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Recycled marine microfossils in glacial tills of the Sirius Group at Mount Fleming: Transport mechanisms and pathways
The documentation of marine microfossils in consolidated glacial sediments of the Sirius Group (McKelvey et al. 1991), radically altered the range of glacial and climatic interpretations of this deposit (e.g., Mercer 1968; Brady and McKelvey 1979; Barrett and Powell 1982; Harwood 1983; Webb and Harwood 1991; Stroeven et al. 1994; Stroeven, Prentice, and Kleman in press). A resolution of these disparate viewpoints depends critically on the inferred transport mechanism of marine microfossils from their source areas to these glacial sediments (Sugden 1992; Stroeven and Prentice 1994).
We tested marine diatom transport to the Sirius Group by considering the microfossil distribution within one key glacial deposit in the dry valleys reported to contain Neogene marine diatoms: the Sirius Group at Mount Fleming (Harwood 1986a) (figure 1). We assumed that the microfossils were recycled by the ice depositing the till and expected to find a random occurrence of diatoms in samples from the investigated deposits.
Figure 1. Index map of the dry valleys in the McMurdo Sound region with surface elevation contours. Mount Fleming is situated at the head of Wright Valley, southwest of Wright Upper Glacier. UF and LF refer to the locations of the upper and lower Fleming tills the Sirius Group at Mount Fleming (Stroeven 1994; Stroeven and Prentice in preparation).
The lithostratigraphic subdivision was threefold: consolidated, unweathered dark gray sediments overlain by moderately consolidated, weathered light gray sediments, and capped by yellow-reddish unconsolidated sediments (figure 2). We interpret the bottom two units as lodgement till emplaced by alpine ice and consider them Sirius Group equivalents (Stroeven, Prentice, and Borns 1992; Stroeven et al. 1994; Stroeven and Prentice in preparation). Because hallmark characteristics of lodgement till are absent for the surface unit, however, it could be a lag deposit from the underlying lodgement till or a glacial or nonglacial deposit unrelated to the underlying Sirius Group till. At excavations 91-001 and 91-002, dark-gray unweathered till cropped out (figure 2). At least one microfossil sample was collected from all lithostratigraphic units present in each excavation.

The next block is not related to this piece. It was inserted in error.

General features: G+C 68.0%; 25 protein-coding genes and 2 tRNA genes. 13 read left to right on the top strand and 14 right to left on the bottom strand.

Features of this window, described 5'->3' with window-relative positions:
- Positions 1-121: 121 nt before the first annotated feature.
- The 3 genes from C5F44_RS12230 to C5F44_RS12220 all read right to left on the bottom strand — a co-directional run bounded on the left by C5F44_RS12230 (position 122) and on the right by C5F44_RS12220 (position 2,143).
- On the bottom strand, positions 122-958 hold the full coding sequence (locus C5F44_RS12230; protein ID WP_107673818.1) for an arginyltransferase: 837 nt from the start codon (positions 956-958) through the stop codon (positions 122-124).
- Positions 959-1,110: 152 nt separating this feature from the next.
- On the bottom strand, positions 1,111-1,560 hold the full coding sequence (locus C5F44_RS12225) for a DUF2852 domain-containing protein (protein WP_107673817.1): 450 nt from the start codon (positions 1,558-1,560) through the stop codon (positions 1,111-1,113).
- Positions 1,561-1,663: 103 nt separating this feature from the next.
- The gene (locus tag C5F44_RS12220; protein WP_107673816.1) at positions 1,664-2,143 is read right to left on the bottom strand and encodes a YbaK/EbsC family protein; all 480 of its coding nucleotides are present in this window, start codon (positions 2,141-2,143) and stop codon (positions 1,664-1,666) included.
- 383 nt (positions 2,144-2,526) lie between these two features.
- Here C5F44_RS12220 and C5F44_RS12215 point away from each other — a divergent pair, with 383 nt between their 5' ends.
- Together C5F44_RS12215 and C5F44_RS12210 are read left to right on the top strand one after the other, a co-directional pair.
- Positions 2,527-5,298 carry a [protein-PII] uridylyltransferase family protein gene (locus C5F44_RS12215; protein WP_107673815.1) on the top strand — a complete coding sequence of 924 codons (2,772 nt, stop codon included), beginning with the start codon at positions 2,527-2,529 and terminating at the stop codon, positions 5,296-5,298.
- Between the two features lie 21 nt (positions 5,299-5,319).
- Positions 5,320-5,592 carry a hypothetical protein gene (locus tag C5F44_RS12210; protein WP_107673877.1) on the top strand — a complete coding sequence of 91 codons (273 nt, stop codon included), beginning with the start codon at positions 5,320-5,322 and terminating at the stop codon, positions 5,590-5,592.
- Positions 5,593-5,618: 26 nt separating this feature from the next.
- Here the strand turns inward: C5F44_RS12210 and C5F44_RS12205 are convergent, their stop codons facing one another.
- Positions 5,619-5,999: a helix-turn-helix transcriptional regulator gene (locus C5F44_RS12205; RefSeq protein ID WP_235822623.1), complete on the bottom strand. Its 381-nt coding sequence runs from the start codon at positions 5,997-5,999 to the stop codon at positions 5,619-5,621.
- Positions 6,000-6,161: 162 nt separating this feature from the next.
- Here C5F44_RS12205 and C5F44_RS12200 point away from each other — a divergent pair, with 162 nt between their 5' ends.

Figure 2. Pit stratigraphies for excavations 91-001, 91-002, 91-020, 91-031, and 91-038 pertain to site UF, whereas excavations 91-053, 91-054, and 91-055 pertain to site LF in figure 1. Given are the location of the excavations; the approximate depth of the excavations (depth scale is in 2.5-centimeter increments); the lithostratigraphy of the excavations; and sample location and number. In all but two excavations, three units could be distinguished: from the top-down, a loose yellow-reddish layer, capping a light-gray, massive, structureless, moderately consolidated layer, and a massive, structureless, consolidated dark-gray layer. Also given are the locations of sediment and microfossil samples (ASF 91-).
Diatom extraction followed improved standard procedures (Harwood 1986b; Harwood, Grant, and Karrer 1986; Stroeven 1994). The diatom extraction technique relies on the specific size and hydrodynamic properties of diatoms for extraction. Samples averaging 0.5 kilogram were dispersed in Calgon solution for 48 hours and introduced in a 1.2-meter settling tube. Deionized water that was filtered at 0.45 microns entered at the base of this settling tube through a plastic rod and agitated the sediment. We calculated that a water column having an upward velocity of 0.04 meters per second will float most common diatoms (i.e., diatoms that have a specific gravity less than 2.25 and a diameter less than 100 microns). The suspended material was siphoned off near the top of the tube and sieved at 25 microns. Further separation of the fraction larger than 25 microns occurred through heavy-liquid separation and centrifuging at 500 and 2,000 revolutions per minute.